Page 47 PREV PAGE TOP OF DOC Furthermore, one of several reasons that Medicare and Social Security face long-term deficits is that over time, a steadily increasing share of employee compensation is being provided in the form of fringe benefits not subject to the payroll tax, while a steadily smaller share is provided in wages that are subject to the tax. Modest measures to shore up Social Security and Medicare by slowing the erosion in the share of employee compensation subject to the payroll tax would, however, require a two-thirds majority under the proposed amendment.
Even measures to bring all state and local government employees into the Social Security systema step nearly all budget analysts favor regardless of whether they are conservative or liberal, and which would strengthen the Social Security system and reduce the deficitwould require a two-thirds vote, because such measures would increase federal revenue. Such measures would become virtually impossible to pass.
V. WEAKENING OUR SYSTEM OF DEMOCRACY
The amendment would seriously weaken the principle of majority rule that has been at the heart of our system of representative democracy for more than 200 years. As Rep. James Moran has observed, it would partially restore the system we had in the 1780s under the Articles of Confederation, a system that functioned poorly and was soon scrapped.
The Articles of Confederation required the vote of nine of the 13 states to raise revenue. At the Constitutional Convention in 1787, the Founding Fathers recognized this was an insurmountable defect and fashioned a national government that can impose and enforce laws and collect revenue through simple majority rule.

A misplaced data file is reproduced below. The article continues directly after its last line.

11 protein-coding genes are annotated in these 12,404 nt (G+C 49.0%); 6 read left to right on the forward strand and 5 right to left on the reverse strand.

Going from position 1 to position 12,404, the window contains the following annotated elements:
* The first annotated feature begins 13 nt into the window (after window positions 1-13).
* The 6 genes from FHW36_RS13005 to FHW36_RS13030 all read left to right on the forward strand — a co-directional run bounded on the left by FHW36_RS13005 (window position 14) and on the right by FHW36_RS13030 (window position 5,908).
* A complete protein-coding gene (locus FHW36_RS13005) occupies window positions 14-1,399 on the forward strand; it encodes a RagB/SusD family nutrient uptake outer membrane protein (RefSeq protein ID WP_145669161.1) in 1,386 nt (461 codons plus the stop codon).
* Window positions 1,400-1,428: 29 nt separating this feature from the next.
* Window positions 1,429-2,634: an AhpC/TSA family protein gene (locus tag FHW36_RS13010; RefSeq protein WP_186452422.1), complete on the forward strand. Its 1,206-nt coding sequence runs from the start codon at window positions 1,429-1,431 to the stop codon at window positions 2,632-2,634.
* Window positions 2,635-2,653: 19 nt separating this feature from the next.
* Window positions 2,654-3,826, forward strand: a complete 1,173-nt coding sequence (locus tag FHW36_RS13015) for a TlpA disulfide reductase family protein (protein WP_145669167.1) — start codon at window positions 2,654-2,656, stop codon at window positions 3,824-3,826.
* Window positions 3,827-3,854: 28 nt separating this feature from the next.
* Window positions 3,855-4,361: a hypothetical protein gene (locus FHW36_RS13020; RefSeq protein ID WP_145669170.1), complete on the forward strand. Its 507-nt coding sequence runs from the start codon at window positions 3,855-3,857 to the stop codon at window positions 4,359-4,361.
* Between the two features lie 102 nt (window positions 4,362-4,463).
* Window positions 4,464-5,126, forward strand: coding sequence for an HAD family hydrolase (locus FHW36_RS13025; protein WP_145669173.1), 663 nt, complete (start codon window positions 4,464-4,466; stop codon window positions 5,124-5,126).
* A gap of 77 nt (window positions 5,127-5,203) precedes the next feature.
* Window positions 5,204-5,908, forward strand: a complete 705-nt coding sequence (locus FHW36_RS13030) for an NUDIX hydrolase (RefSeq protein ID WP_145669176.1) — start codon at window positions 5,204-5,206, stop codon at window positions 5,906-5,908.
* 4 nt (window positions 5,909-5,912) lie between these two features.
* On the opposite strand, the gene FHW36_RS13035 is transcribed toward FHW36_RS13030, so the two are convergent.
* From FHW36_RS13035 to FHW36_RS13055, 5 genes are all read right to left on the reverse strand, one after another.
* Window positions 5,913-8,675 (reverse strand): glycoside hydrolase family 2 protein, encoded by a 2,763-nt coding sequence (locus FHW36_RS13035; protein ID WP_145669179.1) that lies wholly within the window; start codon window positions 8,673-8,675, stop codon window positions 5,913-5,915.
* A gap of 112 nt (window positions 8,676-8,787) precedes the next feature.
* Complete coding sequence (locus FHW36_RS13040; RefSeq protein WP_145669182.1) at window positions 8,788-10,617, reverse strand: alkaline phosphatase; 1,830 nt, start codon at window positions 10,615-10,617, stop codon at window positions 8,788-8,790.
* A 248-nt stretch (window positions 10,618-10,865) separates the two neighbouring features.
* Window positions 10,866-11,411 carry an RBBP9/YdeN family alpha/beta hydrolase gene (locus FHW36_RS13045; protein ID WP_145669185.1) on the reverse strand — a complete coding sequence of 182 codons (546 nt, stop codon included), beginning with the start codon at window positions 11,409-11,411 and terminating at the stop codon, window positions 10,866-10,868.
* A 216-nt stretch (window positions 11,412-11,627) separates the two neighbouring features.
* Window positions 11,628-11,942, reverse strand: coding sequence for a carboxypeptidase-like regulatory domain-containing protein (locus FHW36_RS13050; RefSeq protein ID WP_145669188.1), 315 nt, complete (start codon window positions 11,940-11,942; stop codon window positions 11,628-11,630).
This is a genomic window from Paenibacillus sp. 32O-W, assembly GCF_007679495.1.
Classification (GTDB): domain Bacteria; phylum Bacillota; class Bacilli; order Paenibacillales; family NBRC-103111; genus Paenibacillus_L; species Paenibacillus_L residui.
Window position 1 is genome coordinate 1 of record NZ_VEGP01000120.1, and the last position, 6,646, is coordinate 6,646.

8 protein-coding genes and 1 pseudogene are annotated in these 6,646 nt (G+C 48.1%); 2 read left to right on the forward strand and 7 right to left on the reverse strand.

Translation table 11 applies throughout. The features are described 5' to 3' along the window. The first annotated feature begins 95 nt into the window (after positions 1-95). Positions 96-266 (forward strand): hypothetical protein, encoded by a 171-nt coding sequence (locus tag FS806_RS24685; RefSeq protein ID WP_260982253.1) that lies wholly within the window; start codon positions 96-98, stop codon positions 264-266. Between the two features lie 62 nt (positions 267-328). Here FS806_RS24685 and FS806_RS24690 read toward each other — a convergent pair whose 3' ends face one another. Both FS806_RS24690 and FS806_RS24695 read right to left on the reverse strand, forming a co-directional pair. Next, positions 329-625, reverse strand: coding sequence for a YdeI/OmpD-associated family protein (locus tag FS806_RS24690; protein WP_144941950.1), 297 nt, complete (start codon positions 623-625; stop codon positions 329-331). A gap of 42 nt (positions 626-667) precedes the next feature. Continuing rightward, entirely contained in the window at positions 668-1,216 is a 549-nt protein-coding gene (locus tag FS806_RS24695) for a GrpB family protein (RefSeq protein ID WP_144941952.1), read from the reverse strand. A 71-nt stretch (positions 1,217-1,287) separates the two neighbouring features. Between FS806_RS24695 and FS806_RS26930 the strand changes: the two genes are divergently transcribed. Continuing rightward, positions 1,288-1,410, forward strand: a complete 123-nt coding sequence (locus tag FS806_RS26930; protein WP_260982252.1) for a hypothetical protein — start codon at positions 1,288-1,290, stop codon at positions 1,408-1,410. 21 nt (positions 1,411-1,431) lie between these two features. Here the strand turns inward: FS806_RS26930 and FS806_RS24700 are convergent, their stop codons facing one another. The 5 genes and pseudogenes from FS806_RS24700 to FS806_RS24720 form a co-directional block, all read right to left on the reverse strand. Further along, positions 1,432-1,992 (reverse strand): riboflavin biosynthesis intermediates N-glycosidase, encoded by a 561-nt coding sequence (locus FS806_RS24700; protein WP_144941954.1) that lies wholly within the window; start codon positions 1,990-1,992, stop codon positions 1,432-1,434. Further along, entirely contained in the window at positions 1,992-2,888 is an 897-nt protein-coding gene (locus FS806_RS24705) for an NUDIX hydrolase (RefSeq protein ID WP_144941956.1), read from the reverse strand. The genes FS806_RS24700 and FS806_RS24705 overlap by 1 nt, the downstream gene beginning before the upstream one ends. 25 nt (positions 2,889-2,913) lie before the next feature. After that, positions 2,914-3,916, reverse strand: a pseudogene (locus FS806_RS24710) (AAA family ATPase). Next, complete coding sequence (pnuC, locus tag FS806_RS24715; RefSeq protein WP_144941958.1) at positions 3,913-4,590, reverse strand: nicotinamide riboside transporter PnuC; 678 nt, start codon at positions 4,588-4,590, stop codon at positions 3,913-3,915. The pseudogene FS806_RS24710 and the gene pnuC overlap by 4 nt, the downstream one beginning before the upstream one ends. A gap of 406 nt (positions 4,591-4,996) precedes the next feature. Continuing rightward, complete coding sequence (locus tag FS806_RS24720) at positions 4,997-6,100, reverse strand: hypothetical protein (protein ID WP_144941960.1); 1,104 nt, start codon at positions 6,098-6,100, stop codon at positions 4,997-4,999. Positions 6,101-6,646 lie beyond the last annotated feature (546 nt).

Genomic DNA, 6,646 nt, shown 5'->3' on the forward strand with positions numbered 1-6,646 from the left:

Page 48 PREV PAGE TOP OF DOC The proposed constitutional amendment would end the ability of a majority of the American people, acting through their duly elected representatives, to decide whether they would like to raise more revenues so the federal government can address needs the majority finds legitimate. The amendment would deny the majority this right both now and in future generations.
At its core, the amendment is rooted in deep distrust of the ability of the majority of the American people to make decisions that the authors of the amendment believe to be ideologically correct. Hence, the amendment seeks permanently to deny the majority that right. Powerful, well-connected minorities would gain great power at the expense of the majority. As a result, the amendment must be regarded as antidemocratic.
VI. THE POTENTIAL FOR EXTENSIVE LITIGATION
Finally, if placed in the Constitution, the proposed amendment would raise a host of knotty issues that would probably need to be resolved by the Supreme Court. For example:
Is a bill that increases revenues in some years but decreases them in others (and decreases them over a multi-year period) unconstitutional if it does not secure a two-thirds vote?
What if ''supply side'' arguments were considered correct in a certain circumstance, and a particular tax cut was estimated to increase revenues? Would that render the legislation containing this tax cut unconstitutional unless the legislation secured a two-thirds vote?
Page 49 PREV PAGE TOP OF DOCVotes for Recent Legislation that Raised Taxes
Between 1982 and 1993, five pieces of legislation that raised significant revenue were enacted. President Reagan signed three of these measures, while President Bush and President Clinton each signed one. All five failed to secure a two-thirds vote on the House floor.
In passing the Tax Equity and Fiscal Responsibility Act of 1982, a measure crafted in substantial part by Senator Bob Dole, the House vote was 226207. When the House considered its version of the 1983 Social Security rescue plan the following year, the vote was 282148. The vote for the 1987 budget reconciliation bill, a product of bipartisan negotiations that contained both spending cuts and revenue increases, was 237181, while the 1990 budget agreement passed by only 228 to 220. The 1993 budget agreement passed by a slender 218216 vote.